On a personal level, seeing your planned route in the palm of your hands and having alternatives based on the flow of traffic and the time of day can help you know when you should leave the house and how much time your travel will take. With data you can also keep track of your sleeping patterns, your fitness habits and track your mood to give you better insight into your life. If you have the data in front of your eyes, you’re more likely to do something about it. Think about your wearables that track your steps, when you can see the actual number of steps taken, you’re more likely to try to bring the count up. The same goes with keeping your mental health in check. The more data you have, the more you can outline trends and try to take action. While the studies we mentioned may be true for the sample demographics surveyed, we are all much more complex than “the average” and we can sometimes better understand ourselves by simply having access to our personal data and observing information about our behavior.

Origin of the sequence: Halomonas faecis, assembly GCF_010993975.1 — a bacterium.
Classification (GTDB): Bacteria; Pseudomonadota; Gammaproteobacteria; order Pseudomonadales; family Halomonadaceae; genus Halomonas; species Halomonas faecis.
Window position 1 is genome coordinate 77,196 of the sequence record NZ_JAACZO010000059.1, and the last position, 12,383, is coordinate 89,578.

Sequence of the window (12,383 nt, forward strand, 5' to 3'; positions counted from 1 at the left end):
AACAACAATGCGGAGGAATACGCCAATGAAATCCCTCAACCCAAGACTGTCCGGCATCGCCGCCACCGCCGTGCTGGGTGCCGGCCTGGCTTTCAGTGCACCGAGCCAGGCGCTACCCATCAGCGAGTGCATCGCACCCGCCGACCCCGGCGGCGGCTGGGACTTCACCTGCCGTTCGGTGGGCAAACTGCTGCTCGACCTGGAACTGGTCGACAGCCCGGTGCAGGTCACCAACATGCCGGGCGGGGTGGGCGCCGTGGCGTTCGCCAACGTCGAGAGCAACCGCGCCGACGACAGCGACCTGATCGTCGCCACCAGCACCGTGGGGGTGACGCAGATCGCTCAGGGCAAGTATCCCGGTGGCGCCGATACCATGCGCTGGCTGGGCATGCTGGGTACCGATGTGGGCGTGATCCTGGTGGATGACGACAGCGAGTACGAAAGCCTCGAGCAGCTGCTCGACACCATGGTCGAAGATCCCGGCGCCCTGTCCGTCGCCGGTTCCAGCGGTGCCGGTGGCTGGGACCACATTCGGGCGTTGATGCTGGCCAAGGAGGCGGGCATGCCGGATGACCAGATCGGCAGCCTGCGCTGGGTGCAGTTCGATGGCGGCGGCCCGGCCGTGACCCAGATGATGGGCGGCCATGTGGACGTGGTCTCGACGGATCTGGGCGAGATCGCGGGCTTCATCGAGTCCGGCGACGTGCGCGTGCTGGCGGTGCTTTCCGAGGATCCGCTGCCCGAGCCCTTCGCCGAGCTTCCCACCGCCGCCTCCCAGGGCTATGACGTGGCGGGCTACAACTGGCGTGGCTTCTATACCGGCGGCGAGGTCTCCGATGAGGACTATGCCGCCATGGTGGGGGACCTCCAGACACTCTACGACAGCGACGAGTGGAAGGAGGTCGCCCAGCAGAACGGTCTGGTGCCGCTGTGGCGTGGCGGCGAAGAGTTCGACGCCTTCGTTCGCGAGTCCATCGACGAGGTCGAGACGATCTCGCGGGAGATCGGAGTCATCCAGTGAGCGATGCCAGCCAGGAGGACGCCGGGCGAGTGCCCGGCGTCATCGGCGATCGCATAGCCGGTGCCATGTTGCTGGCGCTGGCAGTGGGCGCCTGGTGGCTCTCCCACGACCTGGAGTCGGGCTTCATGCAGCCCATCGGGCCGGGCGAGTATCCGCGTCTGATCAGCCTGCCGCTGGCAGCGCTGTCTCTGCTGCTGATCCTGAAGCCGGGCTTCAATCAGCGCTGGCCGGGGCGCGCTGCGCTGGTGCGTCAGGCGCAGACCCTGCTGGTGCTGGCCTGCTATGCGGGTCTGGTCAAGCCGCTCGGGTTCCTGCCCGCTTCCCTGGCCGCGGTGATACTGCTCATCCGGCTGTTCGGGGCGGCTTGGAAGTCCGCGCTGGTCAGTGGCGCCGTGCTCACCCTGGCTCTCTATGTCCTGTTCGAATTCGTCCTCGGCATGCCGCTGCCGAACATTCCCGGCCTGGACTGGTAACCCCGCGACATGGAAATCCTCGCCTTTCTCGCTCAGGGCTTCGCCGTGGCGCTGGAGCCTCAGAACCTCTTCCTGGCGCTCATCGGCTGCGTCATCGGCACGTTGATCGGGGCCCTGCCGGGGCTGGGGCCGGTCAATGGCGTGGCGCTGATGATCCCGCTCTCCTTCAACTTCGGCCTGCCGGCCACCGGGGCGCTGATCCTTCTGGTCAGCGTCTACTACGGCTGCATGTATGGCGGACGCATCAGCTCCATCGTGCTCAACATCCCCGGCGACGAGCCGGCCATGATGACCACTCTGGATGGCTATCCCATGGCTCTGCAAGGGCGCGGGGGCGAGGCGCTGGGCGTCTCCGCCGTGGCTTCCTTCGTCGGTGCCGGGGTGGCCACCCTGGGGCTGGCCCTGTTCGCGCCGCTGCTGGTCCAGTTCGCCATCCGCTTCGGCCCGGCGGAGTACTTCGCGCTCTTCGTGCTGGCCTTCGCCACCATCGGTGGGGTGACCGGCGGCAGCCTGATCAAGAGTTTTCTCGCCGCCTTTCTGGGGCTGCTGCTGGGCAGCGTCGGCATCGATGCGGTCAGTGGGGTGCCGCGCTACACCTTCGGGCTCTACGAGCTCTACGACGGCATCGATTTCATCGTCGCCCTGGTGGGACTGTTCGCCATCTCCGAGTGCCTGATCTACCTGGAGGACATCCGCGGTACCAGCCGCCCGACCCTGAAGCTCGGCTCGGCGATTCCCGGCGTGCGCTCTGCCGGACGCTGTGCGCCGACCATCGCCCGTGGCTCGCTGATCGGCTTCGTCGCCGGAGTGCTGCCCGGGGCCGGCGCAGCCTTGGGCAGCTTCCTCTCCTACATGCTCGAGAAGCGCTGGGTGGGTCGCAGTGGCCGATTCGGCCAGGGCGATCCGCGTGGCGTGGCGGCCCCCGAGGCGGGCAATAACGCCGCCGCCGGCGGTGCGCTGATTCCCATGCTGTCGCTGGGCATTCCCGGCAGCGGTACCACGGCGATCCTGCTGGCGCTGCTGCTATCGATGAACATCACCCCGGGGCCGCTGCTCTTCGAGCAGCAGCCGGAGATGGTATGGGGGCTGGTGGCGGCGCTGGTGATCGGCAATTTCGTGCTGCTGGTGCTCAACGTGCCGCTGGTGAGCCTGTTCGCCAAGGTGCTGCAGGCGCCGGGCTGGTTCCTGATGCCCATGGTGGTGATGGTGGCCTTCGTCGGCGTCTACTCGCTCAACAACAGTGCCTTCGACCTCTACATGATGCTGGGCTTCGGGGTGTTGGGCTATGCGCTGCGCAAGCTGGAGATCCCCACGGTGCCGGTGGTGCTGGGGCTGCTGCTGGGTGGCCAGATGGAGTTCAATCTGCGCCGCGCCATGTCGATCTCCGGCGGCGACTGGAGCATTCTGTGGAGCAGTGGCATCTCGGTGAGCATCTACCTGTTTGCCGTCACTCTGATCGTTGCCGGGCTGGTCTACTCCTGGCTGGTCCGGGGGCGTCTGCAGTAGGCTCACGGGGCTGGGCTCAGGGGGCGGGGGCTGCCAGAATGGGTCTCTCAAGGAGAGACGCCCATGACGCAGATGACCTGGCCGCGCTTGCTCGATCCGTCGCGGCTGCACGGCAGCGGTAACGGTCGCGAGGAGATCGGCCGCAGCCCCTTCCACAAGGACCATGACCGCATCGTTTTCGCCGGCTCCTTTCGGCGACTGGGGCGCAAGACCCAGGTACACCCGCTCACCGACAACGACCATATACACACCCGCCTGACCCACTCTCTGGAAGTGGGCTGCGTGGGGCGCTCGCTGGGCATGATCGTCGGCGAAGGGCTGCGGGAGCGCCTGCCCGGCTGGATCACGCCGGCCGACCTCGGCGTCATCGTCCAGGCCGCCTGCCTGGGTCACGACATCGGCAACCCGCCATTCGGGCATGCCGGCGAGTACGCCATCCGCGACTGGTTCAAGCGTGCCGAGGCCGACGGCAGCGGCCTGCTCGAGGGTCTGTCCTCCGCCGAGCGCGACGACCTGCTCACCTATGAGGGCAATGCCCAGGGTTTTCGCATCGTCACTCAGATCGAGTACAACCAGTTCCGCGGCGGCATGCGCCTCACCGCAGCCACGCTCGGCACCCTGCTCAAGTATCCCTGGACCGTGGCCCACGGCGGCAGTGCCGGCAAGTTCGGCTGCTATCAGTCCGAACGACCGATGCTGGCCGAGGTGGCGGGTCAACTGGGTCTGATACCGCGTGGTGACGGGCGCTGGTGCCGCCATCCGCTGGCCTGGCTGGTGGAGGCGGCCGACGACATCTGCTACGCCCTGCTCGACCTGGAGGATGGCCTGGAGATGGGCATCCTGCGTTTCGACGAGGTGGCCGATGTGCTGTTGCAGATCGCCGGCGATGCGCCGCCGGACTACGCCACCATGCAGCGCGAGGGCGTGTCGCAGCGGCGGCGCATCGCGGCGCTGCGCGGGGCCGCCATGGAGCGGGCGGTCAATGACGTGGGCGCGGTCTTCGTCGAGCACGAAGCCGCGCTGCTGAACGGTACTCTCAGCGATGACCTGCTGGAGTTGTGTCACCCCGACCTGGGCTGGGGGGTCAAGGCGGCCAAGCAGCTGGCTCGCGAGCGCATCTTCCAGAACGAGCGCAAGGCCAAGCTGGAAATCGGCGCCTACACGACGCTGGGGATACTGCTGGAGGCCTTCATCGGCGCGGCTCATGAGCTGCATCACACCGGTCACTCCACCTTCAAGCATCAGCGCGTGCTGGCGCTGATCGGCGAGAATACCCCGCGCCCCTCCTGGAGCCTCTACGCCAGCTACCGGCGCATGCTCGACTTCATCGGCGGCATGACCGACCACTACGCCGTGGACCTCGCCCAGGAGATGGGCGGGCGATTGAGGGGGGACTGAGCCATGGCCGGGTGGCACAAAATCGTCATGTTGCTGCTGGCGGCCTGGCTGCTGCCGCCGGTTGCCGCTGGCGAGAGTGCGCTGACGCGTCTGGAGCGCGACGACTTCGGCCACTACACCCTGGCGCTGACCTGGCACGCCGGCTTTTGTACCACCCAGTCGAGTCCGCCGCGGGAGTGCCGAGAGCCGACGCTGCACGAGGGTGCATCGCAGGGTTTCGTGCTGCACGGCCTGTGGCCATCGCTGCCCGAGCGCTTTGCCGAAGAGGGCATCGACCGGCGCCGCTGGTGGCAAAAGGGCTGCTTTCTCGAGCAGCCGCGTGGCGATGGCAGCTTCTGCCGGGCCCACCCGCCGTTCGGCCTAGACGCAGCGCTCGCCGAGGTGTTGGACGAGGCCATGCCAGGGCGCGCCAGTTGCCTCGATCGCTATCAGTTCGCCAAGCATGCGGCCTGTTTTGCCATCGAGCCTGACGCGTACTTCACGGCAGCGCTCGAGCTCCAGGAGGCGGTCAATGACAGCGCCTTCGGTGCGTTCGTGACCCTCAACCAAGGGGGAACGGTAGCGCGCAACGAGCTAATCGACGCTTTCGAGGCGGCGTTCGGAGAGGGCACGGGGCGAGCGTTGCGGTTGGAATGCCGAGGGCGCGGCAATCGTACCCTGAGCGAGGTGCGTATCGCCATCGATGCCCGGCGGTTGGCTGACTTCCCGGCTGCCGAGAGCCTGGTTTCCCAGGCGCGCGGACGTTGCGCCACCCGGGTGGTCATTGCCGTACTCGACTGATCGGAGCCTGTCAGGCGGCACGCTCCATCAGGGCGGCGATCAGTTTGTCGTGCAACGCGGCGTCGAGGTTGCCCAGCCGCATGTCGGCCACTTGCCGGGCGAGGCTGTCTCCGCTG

We live in a time where creating and collecting data is the norm. Why not use it to improve our lives? There’s still a long road ahead of us when it comes to mental health but imagine if we had the ability to choose how we traveled down it.